Palmerston North parishioners process Bishop Charles Drennan's shock resignation

By Paul Mitchell
Manawatu Standard
October 6, 2019

Parishioners will have a chance to ask questions about Drennan's resignation at a special church prayer meeting at the Cathedral of the Holy Spirit.

A prayer meeting has been set up for Palmerston North's Catholic community in the wake of the news of Bishop Charles Drennan's fall from grace.

Pope Francis has accepted Bishop Charles Drennan's resignation, which was announced on Friday night, over a complaint made by a young woman in regards to "unacceptable" behaviour of a sexual nature. On Saturday it was revealed it was not the first sexual misconduct complaint made against Drennan.

It wasn't until Sunday mass at the Cathedral of the Holy Spirit on Broadway Ave, the church where Drennan was officially acknowledged as the city's bishop in 2012, that many of his parishioners heard about his resignation.

Monsignor Brian Walsh sombrely informed the congregation of the news and announced a prayer meeting and question and answer session would be held at the cathedral on Monday evening.

"This has all come about due to the saddest and most unfortunate situations, which Bishop Charles has apologised for and deeply regrets," Walsh said.

The pope has appointed Cardinal John Dew, the Metropolitan Archbishop of New Zealand, to administer the Diocese of Palmerston North until another bishop was found.

Walsh asked the congregation to respect the woman involved's request for privacy and not to share any additional information they may know.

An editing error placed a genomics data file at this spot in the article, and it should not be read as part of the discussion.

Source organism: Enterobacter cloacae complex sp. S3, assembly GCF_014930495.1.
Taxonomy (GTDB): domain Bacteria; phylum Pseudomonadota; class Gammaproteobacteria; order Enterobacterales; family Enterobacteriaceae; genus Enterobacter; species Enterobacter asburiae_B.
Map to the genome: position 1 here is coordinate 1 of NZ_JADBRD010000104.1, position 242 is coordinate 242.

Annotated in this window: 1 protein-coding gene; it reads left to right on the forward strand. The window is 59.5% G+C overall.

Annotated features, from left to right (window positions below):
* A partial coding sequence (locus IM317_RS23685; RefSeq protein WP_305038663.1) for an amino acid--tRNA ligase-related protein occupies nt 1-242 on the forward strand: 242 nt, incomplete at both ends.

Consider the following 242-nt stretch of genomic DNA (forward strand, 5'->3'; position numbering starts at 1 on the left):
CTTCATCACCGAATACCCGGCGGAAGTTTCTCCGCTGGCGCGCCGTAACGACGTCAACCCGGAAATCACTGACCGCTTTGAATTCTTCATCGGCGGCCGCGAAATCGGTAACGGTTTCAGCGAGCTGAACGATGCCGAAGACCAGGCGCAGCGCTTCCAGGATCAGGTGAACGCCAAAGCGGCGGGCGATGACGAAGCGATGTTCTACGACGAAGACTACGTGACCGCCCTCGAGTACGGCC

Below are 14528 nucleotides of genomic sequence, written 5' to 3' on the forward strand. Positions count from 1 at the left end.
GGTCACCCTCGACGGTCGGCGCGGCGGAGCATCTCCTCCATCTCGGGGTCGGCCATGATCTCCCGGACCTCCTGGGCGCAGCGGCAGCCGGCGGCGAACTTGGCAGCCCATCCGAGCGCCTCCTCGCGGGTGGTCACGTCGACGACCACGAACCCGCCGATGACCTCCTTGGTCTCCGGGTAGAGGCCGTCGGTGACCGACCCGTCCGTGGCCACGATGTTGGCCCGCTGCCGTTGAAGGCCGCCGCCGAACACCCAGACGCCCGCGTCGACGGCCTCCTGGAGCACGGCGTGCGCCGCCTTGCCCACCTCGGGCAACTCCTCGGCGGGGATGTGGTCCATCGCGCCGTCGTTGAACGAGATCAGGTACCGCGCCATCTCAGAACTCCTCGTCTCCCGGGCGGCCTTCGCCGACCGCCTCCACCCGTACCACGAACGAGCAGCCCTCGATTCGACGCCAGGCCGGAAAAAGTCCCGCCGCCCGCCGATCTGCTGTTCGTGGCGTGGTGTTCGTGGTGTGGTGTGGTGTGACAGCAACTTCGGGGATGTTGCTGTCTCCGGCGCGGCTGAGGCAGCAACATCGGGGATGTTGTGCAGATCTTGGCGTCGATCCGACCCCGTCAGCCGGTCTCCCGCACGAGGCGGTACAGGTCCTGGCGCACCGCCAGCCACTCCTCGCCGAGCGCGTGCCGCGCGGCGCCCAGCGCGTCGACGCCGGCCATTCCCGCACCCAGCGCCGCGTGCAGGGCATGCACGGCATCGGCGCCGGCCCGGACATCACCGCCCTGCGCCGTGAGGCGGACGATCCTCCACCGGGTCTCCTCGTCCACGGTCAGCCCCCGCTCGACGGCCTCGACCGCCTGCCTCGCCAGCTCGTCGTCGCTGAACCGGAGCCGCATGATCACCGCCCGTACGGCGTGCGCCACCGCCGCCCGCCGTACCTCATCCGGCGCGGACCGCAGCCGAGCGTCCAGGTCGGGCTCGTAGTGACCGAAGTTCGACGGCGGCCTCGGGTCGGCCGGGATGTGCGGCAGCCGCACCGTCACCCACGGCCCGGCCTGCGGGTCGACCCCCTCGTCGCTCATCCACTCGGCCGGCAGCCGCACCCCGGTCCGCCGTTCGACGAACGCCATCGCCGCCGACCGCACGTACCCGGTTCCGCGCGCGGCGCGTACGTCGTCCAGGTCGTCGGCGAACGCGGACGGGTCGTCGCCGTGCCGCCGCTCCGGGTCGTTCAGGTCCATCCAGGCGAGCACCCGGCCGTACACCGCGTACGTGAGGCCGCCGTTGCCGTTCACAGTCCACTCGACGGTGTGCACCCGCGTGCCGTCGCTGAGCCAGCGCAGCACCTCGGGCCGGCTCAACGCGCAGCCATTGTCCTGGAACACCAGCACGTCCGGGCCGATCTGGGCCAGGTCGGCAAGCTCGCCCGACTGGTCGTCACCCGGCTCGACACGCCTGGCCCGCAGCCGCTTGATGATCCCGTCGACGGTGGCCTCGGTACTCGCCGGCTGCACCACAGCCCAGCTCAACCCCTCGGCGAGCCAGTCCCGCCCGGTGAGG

"This a difficult time for the young woman and her family and for those that worked with and knew the parties concerned.

"I implore you to respect her wishes and to pray for all involved."

A parishioner, who did not wish to be named, said while some had seen details of Drennan's resignation in the news, many of the congregation were only just finding out on Sunday morning. 

It was sad to see a respected bishop like Drennan fall short of the expectations and duties of his office, she said.

"But who are we to judge. We all come to church to ask for blessings and forgiveness. We're all human, with human failings."

She appreciated Walsh's candour about the matter with the congregation and that they would get a chance to ask questions about how it will affect the diocese at Monday's meeting.

Drennan had been on leave for several months while an investigator contracted by The New Zealand Church's independent investigation body, the National Office of Professional Standards, looked into the allegations. 

Both Drennan and the young woman participated in the investigation, which led to the resignation.


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